Marco Francesconi, Matthias Parey, 07 April 2018

Women earning substantially less than men in all advanced economies, despite the considerable progress women have made in labour markets worldwide. This column explores the recent experience of university graduates in Germany soon after their graduation. Men and women enter college in roughly equal numbers, but more women complete their degrees. Women enter university with slightly better high school grades but leave with slightly lower marks. Immediately after university completion, male and female full-timers work very similar number of hours, but men earn more across the pay distribution. The single most important proximate factor that explains the gap is field of study at university.

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The University of Kent is proud to offer a selection of eight two-week summer schools delivered from our Canterbury campus. The selection of courses is as follows:

Global Business in a Dynamic Environment
Sustainable Architecture and Landscape design
Psychology - Investigating the Social Mind
European Security and Foreign Policy
Hidden Histories of World War II
Molecular Biology & IVF
Quantitative Methods
Plantagenet to Tudor – Late Medieval England

Each of these courses is taught over a period of two-weeks and by a range of academic lecturers and industry professionals and comes with the opportunity for scholarships. The final deadline for payment to secure your place on this course is Fri 28 May 2018.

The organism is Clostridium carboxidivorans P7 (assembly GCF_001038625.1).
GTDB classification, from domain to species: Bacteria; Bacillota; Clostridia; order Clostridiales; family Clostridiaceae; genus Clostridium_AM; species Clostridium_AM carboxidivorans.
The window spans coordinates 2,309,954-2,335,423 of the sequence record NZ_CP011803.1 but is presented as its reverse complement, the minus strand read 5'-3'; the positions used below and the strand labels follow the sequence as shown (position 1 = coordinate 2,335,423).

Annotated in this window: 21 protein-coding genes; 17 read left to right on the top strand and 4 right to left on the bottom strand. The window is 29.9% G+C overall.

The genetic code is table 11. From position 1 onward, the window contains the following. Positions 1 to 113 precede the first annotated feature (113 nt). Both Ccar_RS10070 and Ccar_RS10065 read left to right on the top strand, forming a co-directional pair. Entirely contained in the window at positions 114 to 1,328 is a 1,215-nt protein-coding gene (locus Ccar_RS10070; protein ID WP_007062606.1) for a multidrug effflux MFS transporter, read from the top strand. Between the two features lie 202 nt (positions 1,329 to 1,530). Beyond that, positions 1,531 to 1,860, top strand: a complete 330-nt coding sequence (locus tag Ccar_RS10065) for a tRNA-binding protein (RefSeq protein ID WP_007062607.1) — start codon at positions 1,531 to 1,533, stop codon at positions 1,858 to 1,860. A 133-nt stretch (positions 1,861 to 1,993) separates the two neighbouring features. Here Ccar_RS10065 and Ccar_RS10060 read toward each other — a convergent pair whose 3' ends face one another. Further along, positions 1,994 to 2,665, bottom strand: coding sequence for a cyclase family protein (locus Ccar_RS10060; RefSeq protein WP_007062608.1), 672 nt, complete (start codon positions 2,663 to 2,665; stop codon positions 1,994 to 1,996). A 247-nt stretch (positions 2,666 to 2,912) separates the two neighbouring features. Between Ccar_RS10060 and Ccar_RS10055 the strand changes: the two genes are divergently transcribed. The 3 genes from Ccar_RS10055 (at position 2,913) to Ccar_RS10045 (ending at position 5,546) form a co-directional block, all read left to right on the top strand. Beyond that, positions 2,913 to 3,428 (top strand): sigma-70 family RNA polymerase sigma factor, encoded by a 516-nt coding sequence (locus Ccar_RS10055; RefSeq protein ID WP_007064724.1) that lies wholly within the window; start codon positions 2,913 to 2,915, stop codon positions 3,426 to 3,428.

Philip Oreopoulos, Uros Petronijevic, 13 November 2016

Questions over the value of a university education are underscored by negative student experiences. Personalised coaching is a promising, but costly, tool to improve student experiences and performance. This column presents the results from an experiment comparing coaching with lower cost ‘nudge’ interventions. While coaching led to a significant increase in average course grades, online and text message interventions had no effect. The benefits of coaching appear to derive from the trust-based nature of relationships and personalised attention.

Daiji Kawaguchi, 02 February 2013

Japan switched to five-day weeks for its primary and junior high schools and saw an increase in educational inequality. This column discusses new evidence suggesting a loose tie between number of days at school and inequality. Importantly, this tie reflects the fact that homes with university-educated parents tend to offset the official reduction in hours with additional tuition.

Davide Cantoni, Noam Yuchtman, 21 May 2012

We like to think that we have moved on from the Middle Ages, but do universities from that period have something to teach us about the role of government in education? This column thinks so.

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CEPR Policy Research